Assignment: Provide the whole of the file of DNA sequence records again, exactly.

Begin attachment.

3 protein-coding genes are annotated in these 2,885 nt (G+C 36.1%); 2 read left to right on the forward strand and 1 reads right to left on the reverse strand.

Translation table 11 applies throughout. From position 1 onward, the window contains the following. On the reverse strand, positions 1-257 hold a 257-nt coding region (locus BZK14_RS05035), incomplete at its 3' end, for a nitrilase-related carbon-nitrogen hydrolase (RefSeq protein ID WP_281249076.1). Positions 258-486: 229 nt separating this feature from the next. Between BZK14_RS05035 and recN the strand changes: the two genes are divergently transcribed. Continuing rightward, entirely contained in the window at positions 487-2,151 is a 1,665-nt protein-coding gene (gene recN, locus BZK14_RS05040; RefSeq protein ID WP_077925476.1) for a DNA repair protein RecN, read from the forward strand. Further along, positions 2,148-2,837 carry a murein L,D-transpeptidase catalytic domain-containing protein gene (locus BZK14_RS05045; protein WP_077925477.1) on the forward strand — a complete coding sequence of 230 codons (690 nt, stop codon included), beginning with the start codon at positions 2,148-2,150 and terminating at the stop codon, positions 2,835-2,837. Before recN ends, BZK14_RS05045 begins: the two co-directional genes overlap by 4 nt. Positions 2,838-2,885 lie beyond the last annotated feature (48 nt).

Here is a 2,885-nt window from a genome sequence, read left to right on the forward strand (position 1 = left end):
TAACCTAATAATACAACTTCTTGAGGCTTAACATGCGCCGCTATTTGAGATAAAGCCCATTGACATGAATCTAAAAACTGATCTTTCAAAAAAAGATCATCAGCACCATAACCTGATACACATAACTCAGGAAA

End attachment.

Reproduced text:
3 protein-coding genes are annotated in these 2,885 nt (G+C 36.1%); 2 read left to right on the forward strand and 1 reads right to left on the reverse strand.

Translation table 11 applies throughout. From position 1 onward, the window contains the following. On the reverse strand, positions 1-257 hold a 257-nt coding region (locus BZK14_RS05035), incomplete at its 3' end, for a nitrilase-related carbon-nitrogen hydrolase (RefSeq protein ID WP_281249076.1). Positions 258-486: 229 nt separating this feature from the next. Between BZK14_RS05035 and recN the strand changes: the two genes are divergently transcribed. Continuing rightward, entirely contained in the window at positions 487-2,151 is a 1,665-nt protein-coding gene (gene recN, locus BZK14_RS05040; RefSeq protein ID WP_077925476.1) for a DNA repair protein RecN, read from the forward strand. Further along, positions 2,148-2,837 carry a murein L,D-transpeptidase catalytic domain-containing protein gene (locus BZK14_RS05045; protein WP_077925477.1) on the forward strand — a complete coding sequence of 230 codons (690 nt, stop codon included), beginning with the start codon at positions 2,148-2,150 and terminating at the stop codon, positions 2,835-2,837. Before recN ends, BZK14_RS05045 begins: the two co-directional genes overlap by 4 nt. Positions 2,838-2,885 lie beyond the last annotated feature (48 nt).

Here is a 2,885-nt window from a genome sequence, read left to right on the forward strand (position 1 = left end):
TAACCTAATAATACAACTTCTTGAGGCTTAACATGCGCCGCTATTTGAGATAAAGCCCATTGACATGAATCTAAAAACTGATCTTTCAAAAAAAGATCATCAGCACCATAACCTGATACACATAACTCAGGAAA